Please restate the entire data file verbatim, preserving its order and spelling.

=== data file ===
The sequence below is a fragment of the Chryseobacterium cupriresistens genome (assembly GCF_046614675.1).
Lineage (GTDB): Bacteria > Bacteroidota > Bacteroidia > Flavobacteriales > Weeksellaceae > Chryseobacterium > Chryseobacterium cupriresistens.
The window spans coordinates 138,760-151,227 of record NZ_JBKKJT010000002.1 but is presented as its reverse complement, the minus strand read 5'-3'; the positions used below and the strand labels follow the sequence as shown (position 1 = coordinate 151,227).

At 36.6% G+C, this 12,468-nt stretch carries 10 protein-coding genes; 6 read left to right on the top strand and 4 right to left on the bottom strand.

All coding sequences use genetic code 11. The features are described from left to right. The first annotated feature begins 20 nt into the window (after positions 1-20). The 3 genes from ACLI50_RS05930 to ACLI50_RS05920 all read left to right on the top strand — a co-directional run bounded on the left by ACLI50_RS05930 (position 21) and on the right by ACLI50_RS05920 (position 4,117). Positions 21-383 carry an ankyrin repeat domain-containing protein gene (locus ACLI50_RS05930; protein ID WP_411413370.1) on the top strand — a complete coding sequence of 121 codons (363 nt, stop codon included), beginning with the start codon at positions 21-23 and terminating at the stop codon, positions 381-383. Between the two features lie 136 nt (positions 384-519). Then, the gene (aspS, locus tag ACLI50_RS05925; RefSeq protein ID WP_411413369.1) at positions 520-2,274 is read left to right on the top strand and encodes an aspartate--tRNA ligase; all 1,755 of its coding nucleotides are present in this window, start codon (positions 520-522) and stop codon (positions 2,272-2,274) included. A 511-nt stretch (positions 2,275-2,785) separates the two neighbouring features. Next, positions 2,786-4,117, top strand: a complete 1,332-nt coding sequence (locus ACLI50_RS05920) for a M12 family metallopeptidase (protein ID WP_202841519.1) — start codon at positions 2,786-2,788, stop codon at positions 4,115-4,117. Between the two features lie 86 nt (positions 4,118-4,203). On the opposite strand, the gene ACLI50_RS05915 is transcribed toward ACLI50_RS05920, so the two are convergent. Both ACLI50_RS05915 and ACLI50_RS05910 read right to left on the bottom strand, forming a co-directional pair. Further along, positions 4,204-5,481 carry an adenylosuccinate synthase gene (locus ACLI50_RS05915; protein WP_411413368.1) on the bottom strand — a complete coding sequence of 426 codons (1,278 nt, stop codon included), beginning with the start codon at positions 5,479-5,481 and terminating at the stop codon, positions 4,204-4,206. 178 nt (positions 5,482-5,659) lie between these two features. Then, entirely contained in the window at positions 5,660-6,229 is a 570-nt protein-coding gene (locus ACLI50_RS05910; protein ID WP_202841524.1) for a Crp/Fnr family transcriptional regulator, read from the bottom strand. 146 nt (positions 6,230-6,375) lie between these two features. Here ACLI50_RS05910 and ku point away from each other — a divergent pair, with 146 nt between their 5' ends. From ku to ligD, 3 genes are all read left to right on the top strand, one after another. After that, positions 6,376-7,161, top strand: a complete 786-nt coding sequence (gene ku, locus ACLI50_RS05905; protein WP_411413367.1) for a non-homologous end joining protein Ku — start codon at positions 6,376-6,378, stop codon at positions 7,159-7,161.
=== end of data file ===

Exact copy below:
The sequence below is a fragment of the Chryseobacterium cupriresistens genome (assembly GCF_046614675.1).
Lineage (GTDB): Bacteria > Bacteroidota > Bacteroidia > Flavobacteriales > Weeksellaceae > Chryseobacterium > Chryseobacterium cupriresistens.
The window spans coordinates 138,760-151,227 of record NZ_JBKKJT010000002.1 but is presented as its reverse complement, the minus strand read 5'-3'; the positions used below and the strand labels follow the sequence as shown (position 1 = coordinate 151,227).

At 36.6% G+C, this 12,468-nt stretch carries 10 protein-coding genes; 6 read left to right on the top strand and 4 right to left on the bottom strand.

All coding sequences use genetic code 11. The features are described from left to right. The first annotated feature begins 20 nt into the window (after positions 1-20). The 3 genes from ACLI50_RS05930 to ACLI50_RS05920 all read left to right on the top strand — a co-directional run bounded on the left by ACLI50_RS05930 (position 21) and on the right by ACLI50_RS05920 (position 4,117). Positions 21-383 carry an ankyrin repeat domain-containing protein gene (locus ACLI50_RS05930; protein ID WP_411413370.1) on the top strand — a complete coding sequence of 121 codons (363 nt, stop codon included), beginning with the start codon at positions 21-23 and terminating at the stop codon, positions 381-383. Between the two features lie 136 nt (positions 384-519). Then, the gene (aspS, locus tag ACLI50_RS05925; RefSeq protein ID WP_411413369.1) at positions 520-2,274 is read left to right on the top strand and encodes an aspartate--tRNA ligase; all 1,755 of its coding nucleotides are present in this window, start codon (positions 520-522) and stop codon (positions 2,272-2,274) included. A 511-nt stretch (positions 2,275-2,785) separates the two neighbouring features. Next, positions 2,786-4,117, top strand: a complete 1,332-nt coding sequence (locus ACLI50_RS05920) for a M12 family metallopeptidase (protein ID WP_202841519.1) — start codon at positions 2,786-2,788, stop codon at positions 4,115-4,117. Between the two features lie 86 nt (positions 4,118-4,203). On the opposite strand, the gene ACLI50_RS05915 is transcribed toward ACLI50_RS05920, so the two are convergent. Both ACLI50_RS05915 and ACLI50_RS05910 read right to left on the bottom strand, forming a co-directional pair. Further along, positions 4,204-5,481 carry an adenylosuccinate synthase gene (locus ACLI50_RS05915; protein WP_411413368.1) on the bottom strand — a complete coding sequence of 426 codons (1,278 nt, stop codon included), beginning with the start codon at positions 5,479-5,481 and terminating at the stop codon, positions 4,204-4,206. 178 nt (positions 5,482-5,659) lie between these two features. Then, entirely contained in the window at positions 5,660-6,229 is a 570-nt protein-coding gene (locus ACLI50_RS05910; protein ID WP_202841524.1) for a Crp/Fnr family transcriptional regulator, read from the bottom strand. 146 nt (positions 6,230-6,375) lie between these two features. Here ACLI50_RS05910 and ku point away from each other — a divergent pair, with 146 nt between their 5' ends. From ku to ligD, 3 genes are all read left to right on the top strand, one after another. After that, positions 6,376-7,161, top strand: a complete 786-nt coding sequence (gene ku, locus ACLI50_RS05905; protein WP_411413367.1) for a non-homologous end joining protein Ku — start codon at positions 6,376-6,378, stop codon at positions 7,159-7,161.